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PARTS AND MATERIALS

Sensitive meter movement (Radio Shack catalog # 22-410)

Selector switch, single-pole, multi-throw, break-before-make (Radio Shack catalog #


275-1386 is a 2-pole, 6-position unit that works well)

Multi-turn potentiometers, PCB mount (Radio Shack catalog # 271-342 and 271-343
are 15-turn, 1 k and 10 k trimmer units, respectively)

Assorted resistors, preferably high-precision metal film or wire-wound types (Radio


Shack catalog # 271-309 is an assortment of metal-film resistors, +/- 1% tolerance)

Plastic or metal mounting box

Three banana jack style binding posts, or other terminal hardware, for connection to
potentiometer circuit (Radio Shack catalog # 274-662 or equivalent)

The most important and expensive component in a meter is the movement: the actual
needle-and-scale mechanism whose task it is to translate an electrical current into
mechanical displacement where it may be visually interpreted. The ideal meter movement
is physically large (for ease of viewing) and as sensitive as possible (requires minimal
current to produce full-scale deflection of the needle). High-quality meter movements are
expensive, but Radio Shack carries some of acceptable quality that are reasonably
priced. The model recommended in the parts list is sold as a voltmeter with a 0-15 volt
range, but is actually a milliammeter with a range (multiplier) resistor included
separately.
It may be cheaper to purchase an inexpensive analog meter and disassemble it for the
meter movement alone. Although the thought of destroying a working multimeter in order
to have parts to make your own may sound counter-productive, the goal here is learning,
not meter function.
I cannot specify resistor values for this experiment, as these depend on the particular
meter movement and measurement ranges chosen. Be sure to use high-precision fixedvalue resistors rather than carbon-composition resistors. Even if you happen to find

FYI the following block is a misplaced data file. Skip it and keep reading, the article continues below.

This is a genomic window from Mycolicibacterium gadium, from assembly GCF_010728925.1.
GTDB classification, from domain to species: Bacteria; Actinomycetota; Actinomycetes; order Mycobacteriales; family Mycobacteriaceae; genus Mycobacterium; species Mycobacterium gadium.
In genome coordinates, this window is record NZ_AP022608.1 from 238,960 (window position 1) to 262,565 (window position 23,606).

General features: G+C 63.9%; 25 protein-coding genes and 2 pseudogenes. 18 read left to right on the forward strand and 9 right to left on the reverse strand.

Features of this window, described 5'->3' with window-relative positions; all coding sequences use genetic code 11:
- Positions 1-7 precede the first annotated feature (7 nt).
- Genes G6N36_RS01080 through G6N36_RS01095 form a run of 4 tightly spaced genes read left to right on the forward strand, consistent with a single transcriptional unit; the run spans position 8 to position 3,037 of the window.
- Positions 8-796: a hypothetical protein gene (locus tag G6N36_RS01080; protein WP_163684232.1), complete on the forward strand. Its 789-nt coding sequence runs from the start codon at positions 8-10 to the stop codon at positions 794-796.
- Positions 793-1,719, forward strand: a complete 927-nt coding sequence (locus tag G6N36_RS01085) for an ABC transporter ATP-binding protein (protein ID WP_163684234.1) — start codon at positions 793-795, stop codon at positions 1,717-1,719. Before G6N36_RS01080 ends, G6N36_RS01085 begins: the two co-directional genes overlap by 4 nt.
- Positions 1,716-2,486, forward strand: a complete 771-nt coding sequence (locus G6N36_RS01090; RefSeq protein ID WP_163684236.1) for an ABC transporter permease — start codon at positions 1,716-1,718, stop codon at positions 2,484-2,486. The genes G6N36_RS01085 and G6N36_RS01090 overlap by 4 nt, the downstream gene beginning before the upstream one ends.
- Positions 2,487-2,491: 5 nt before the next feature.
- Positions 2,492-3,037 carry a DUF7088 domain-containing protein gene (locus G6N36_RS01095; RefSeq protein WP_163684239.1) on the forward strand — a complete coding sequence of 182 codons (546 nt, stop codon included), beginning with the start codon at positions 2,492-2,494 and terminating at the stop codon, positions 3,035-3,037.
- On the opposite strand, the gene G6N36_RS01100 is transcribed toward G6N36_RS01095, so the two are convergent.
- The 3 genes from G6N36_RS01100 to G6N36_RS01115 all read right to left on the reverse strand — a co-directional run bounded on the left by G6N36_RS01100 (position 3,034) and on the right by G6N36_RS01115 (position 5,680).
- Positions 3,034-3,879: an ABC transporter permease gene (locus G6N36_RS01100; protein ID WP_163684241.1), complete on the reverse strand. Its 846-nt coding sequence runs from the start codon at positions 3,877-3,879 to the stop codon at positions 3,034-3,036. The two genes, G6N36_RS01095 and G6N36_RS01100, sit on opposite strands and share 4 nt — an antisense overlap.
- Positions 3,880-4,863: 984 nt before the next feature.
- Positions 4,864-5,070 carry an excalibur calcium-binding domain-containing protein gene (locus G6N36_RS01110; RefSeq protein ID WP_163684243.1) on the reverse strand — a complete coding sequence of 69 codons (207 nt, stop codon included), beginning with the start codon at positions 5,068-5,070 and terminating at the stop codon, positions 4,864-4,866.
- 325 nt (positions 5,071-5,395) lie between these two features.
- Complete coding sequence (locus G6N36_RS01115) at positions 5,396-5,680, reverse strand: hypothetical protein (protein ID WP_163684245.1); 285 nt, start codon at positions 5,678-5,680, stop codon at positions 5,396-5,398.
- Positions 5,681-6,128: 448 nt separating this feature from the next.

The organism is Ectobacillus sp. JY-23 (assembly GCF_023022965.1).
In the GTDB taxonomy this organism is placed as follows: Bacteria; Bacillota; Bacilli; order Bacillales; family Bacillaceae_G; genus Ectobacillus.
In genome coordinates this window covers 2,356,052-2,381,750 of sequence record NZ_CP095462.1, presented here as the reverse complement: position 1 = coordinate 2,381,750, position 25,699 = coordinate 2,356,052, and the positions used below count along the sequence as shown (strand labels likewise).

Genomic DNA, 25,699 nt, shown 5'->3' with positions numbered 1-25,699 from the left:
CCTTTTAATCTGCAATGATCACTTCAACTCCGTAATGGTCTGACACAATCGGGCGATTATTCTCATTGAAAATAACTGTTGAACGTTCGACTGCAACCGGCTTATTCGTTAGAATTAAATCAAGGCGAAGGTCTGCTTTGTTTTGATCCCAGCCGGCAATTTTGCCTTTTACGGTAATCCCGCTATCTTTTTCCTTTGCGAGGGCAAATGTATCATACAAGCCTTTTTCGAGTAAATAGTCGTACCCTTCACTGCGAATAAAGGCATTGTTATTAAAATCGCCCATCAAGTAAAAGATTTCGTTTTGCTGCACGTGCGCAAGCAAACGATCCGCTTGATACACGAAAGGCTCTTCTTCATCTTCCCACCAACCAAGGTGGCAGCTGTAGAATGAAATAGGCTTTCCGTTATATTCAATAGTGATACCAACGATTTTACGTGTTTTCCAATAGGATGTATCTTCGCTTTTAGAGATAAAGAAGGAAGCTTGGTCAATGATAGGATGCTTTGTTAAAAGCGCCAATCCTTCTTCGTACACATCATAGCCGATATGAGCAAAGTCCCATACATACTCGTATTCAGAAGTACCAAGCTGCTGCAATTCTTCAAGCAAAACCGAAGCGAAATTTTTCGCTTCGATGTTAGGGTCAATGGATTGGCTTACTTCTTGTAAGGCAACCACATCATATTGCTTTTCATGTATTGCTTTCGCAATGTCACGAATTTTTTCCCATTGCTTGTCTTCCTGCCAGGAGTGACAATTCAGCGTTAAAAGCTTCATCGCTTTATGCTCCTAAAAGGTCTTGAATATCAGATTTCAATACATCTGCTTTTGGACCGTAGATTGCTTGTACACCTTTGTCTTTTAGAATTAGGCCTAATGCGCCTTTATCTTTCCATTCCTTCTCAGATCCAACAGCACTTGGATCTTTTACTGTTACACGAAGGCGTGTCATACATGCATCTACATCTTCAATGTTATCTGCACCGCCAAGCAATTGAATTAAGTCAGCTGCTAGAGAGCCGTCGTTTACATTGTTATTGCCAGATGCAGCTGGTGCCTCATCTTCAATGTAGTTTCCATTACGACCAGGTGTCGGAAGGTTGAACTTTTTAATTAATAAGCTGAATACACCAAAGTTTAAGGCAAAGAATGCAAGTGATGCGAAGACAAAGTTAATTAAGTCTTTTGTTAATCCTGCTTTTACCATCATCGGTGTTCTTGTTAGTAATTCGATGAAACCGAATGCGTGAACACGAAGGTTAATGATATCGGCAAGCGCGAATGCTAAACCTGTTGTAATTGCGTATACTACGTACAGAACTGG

carbon-composition resistors of just the right value(s), those values will change or drift
over time due to aging and temperature fluctuations. Of course, if you dont care about
the long-term stability of this meter but are building it just for the learning experience,
resistor precision matters little.

CROSS-REFERENCES
Lessons In Electric Circuits, Volume 1, chapter 8: DC Metering Circuits
LEARNING OBJECTIVES

Voltmeter design and use

Ammeter design and use

Rheostat range limiting

Calibration theory and practice

Soldering practice

SCHEMATIC DIAGRAM

ILLUSTRATION

INSTRUCTIONS
First, you need to determine the characteristics of your meter movement. Most important
is to know the full scale deflection in milliamps or microamps. To determine this, connect
the meter movement, a potentiometer, battery, and digital ammeter in series. Adjust the
potentiometer until the meter movement is deflected exactly to full-scale. Read the
ammeters display to find the full-scale current value:

Be very careful not to apply too much current to the meter movement, as movements are
very sensitive devices and easily damaged by overcurrent. Most meter movements have
full-scale deflection current ratings of 1 mA or less, so choose a potentiometer value high
enough to limit current appropriately, and begin testing with the potentiometer turned to
maximum resistance. The lower the full-scale current rating of a movement, the more
sensitive it is.
After determining the full-scale current rating of your meter movement, you must
accurately measure its internal resistance. To do this, disconnect all components from the
previous testing circuit and connect your digital ohmmeter across the meter movement
terminals. Record this resistance figure along with the full-scale current figure obtained in